Being a landlord isn’t all fun and games. There’s way more to the job than simply collecting that monthly rent check and depositing it in the bank. In fact, there are lots of laws and practices to which Los Angeles landlords must adhere. The following will help you understand some of what is involved.
A recent report helps clarify some of these laws and practices, and how important they are in maintaining a legal business. That’s right. Renting your property is a business, so if you’re not running yours that way, you’d best seek some guidance to get all matters up to speed.
It’s imperative that L.A. landlords comply with California’s anti-discrimination laws. That doesn’t mean you have to rent to anyone who fills out an application. In fact, you can turn down prospective renters on the basis of bad or no credit. You aren’t allowed, however, to discriminate based upon race, religion, nationality, whether or not they have children under the age of 18, sex, and physical or mental disabilities. In addition, landlords can’t discriminate on one’s sexual orientation, their gender identity, or whether or not they are currently receiving any type of public assistance.
Don’t Rely Solely on State Law
Los Angeles landlords, as well as those owning and renting out properties in one of the 16 cities with rent control, must adhere to local rules. While these mostly apply to terminating a rental agreement for nonpayment and late fees, there are others that landlords must be familiar with as well. These include when rent is due, how it is paid (check, money order, etc.), how much can be charged if a check bounces, and how much notice a landlord must provide a tenant if he or she is raising the rent.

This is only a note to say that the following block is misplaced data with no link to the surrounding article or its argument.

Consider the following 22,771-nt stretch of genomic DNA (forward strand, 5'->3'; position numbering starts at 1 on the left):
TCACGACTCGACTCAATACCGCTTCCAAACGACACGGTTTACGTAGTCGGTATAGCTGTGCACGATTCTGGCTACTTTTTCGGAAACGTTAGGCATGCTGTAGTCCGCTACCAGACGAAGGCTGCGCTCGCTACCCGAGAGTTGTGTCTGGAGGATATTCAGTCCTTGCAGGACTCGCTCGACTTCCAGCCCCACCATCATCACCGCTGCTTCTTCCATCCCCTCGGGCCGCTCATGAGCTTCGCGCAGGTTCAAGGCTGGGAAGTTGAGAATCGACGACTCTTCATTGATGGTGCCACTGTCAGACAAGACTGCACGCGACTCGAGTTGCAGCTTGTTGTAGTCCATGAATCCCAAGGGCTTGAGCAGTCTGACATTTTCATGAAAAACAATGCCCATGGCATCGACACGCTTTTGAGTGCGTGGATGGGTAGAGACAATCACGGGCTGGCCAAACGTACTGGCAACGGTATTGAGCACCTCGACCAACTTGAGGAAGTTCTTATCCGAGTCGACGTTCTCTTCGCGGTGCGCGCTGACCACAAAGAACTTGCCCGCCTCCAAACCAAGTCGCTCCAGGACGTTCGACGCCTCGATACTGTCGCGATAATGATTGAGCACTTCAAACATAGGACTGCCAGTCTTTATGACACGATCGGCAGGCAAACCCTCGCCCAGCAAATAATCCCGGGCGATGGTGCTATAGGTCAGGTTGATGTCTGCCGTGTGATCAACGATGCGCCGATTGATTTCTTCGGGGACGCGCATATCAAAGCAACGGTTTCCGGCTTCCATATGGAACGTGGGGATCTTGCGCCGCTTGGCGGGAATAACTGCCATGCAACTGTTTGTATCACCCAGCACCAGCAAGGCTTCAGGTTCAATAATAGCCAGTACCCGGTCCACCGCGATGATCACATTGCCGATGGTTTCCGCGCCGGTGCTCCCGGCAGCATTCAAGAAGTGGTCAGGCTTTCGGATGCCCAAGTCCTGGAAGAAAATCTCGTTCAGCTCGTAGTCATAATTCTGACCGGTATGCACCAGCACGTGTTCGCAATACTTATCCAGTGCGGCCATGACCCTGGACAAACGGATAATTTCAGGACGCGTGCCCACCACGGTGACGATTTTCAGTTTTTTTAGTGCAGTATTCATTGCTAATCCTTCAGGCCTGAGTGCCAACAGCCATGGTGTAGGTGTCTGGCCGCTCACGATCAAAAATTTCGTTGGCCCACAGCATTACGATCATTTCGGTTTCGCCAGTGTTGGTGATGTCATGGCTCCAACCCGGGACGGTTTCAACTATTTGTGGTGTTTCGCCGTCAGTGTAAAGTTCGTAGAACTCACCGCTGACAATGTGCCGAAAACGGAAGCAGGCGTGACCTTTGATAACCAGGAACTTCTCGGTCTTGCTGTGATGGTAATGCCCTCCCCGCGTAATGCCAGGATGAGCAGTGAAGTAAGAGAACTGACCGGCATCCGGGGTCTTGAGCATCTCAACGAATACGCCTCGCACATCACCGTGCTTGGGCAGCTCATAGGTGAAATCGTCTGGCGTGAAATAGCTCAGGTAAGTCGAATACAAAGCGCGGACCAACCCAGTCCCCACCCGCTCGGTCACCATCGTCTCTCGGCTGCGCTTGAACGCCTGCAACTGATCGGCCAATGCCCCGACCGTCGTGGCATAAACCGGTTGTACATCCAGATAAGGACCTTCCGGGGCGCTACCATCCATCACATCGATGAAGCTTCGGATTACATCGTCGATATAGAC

Tina Turner sang it and L.A. landlords must exercise it—respect. They must respect their tenant’s privacy. This means they can’t simply show up and gain entrance to the rental property. They must provide their tenant with 24 hours’ notice—48 hours for a move-out inspection.
Leave a Paper Trail
It’s important for L.A. landlords to leave a legal paper trail of all repairs performed within the rental property. That way if a tenant files a claim of unsafe living conditions against a landlord, he or she has evidence to the contrary. Do not, however, retaliate against the tenant in any way. Simply rely upon the paper trail to prove you made any necessary repairs/improvements to ascertain safe living.
Know Your Rights
Not all the laws pertaining to landlords in Los Angeles are protective of the tenant. There are solid laws that protect the landlords as well. Government agencies including the U.S. Department of Housing and Urban Development (HUD) and the California Department of Fair Employment and Housing provide pertinent information for landlords. It is important to familiarize oneself with these laws and know the rights that are firmly in place for L.A. landlords. Keeping the numbers to these agencies handy can prove invaluable.
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